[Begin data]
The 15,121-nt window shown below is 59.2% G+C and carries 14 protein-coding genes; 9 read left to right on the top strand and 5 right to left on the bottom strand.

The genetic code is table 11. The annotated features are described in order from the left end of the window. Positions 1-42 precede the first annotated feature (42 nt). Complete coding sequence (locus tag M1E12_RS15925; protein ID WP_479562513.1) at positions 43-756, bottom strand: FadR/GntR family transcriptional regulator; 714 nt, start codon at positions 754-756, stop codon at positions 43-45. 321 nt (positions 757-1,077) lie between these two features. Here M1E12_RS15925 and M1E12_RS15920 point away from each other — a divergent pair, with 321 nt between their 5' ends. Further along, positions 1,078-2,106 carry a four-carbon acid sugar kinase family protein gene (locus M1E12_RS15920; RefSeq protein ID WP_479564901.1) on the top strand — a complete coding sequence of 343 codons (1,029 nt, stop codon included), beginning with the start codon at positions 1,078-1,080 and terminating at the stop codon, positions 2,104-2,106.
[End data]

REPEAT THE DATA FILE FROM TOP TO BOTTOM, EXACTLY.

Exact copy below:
The 15,121-nt window shown below is 59.2% G+C and carries 14 protein-coding genes; 9 read left to right on the top strand and 5 right to left on the bottom strand.

The genetic code is table 11. The annotated features are described in order from the left end of the window. Positions 1-42 precede the first annotated feature (42 nt). Complete coding sequence (locus tag M1E12_RS15925; protein ID WP_479562513.1) at positions 43-756, bottom strand: FadR/GntR family transcriptional regulator; 714 nt, start codon at positions 754-756, stop codon at positions 43-45. 321 nt (positions 757-1,077) lie between these two features. Here M1E12_RS15925 and M1E12_RS15920 point away from each other — a divergent pair, with 321 nt between their 5' ends. Further along, positions 1,078-2,106 carry a four-carbon acid sugar kinase family protein gene (locus M1E12_RS15920; RefSeq protein ID WP_479564901.1) on the top strand — a complete coding sequence of 343 codons (1,029 nt, stop codon included), beginning with the start codon at positions 1,078-1,080 and terminating at the stop codon, positions 2,104-2,106.